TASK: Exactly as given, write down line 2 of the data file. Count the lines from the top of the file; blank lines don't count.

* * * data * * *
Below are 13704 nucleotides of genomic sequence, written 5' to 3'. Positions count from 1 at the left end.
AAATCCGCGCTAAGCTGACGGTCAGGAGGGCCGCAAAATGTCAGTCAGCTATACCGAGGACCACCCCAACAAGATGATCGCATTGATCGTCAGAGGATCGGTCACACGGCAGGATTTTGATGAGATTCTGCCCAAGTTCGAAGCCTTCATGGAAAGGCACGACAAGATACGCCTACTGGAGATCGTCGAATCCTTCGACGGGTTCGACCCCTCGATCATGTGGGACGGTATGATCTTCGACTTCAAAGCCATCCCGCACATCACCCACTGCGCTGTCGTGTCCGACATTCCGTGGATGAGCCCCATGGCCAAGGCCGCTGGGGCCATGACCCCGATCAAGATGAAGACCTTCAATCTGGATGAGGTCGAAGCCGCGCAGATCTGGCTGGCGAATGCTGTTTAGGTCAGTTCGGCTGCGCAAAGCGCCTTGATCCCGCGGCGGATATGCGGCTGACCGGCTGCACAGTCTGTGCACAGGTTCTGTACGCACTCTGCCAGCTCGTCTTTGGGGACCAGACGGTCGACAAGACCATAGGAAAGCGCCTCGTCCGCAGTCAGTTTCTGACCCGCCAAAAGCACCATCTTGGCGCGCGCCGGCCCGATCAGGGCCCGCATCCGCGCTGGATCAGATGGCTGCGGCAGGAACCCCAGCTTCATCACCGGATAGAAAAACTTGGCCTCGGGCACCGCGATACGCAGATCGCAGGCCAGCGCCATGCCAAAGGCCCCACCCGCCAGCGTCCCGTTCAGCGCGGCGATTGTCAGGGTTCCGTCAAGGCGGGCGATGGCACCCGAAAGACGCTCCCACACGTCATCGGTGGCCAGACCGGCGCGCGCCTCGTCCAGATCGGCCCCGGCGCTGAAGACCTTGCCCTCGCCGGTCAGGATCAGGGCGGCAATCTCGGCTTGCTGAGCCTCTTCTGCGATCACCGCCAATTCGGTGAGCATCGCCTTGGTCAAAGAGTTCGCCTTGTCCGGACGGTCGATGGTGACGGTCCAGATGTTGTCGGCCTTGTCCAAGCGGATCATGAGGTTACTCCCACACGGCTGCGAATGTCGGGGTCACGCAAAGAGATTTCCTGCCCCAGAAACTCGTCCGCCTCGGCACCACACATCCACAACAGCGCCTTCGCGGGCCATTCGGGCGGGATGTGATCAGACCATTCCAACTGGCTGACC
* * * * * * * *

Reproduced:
AAATCCGCGCTAAGCTGACGGTCAGGAGGGCCGCAAAATGTCAGTCAGCTATACCGAGGACCACCCCAACAAGATGATCGCATTGATCGTCAGAGGATCGGTCACACGGCAGGATTTTGATGAGATTCTGCCCAAGTTCGAAGCCTTCATGGAAAGGCACGACAAGATACGCCTACTGGAGATCGTCGAATCCTTCGACGGGTTCGACCCCTCGATCATGTGGGACGGTATGATCTTCGACTTCAAAGCCATCCCGCACATCACCCACTGCGCTGTCGTGTCCGACATTCCGTGGATGAGCCCCATGGCCAAGGCCGCTGGGGCCATGACCCCGATCAAGATGAAGACCTTCAATCTGGATGAGGTCGAAGCCGCGCAGATCTGGCTGGCGAATGCTGTTTAGGTCAGTTCGGCTGCGCAAAGCGCCTTGATCCCGCGGCGGATATGCGGCTGACCGGCTGCACAGTCTGTGCACAGGTTCTGTACGCACTCTGCCAGCTCGTCTTTGGGGACCAGACGGTCGACAAGACCATAGGAAAGCGCCTCGTCCGCAGTCAGTTTCTGACCCGCCAAAAGCACCATCTTGGCGCGCGCCGGCCCGATCAGGGCCCGCATCCGCGCTGGATCAGATGGCTGCGGCAGGAACCCCAGCTTCATCACCGGATAGAAAAACTTGGCCTCGGGCACCGCGATACGCAGATCGCAGGCCAGCGCCATGCCAAAGGCCCCACCCGCCAGCGTCCCGTTCAGCGCGGCGATTGTCAGGGTTCCGTCAAGGCGGGCGATGGCACCCGAAAGACGCTCCCACACGTCATCGGTGGCCAGACCGGCGCGCGCCTCGTCCAGATCGGCCCCGGCGCTGAAGACCTTGCCCTCGCCGGTCAGGATCAGGGCGGCAATCTCGGCTTGCTGAGCCTCTTCTGCGATCACCGCCAATTCGGTGAGCATCGCCTTGGTCAAAGAGTTCGCCTTGTCCGGACGGTCGATGGTGACGGTCCAGATGTTGTCGGCCTTGTCCAAGCGGATCATGAGGTTACTCCCACACGGCTGCGAATGTCGGGGTCACGCAAAGAGATTTCCTGCCCCAGAAACTCGTCCGCCTCGGCACCACACATCCACAACAGCGCCTTCGCGGGCCATTCGGGCGGGATGTGATCAGACCATTCCAACTGGCTGACC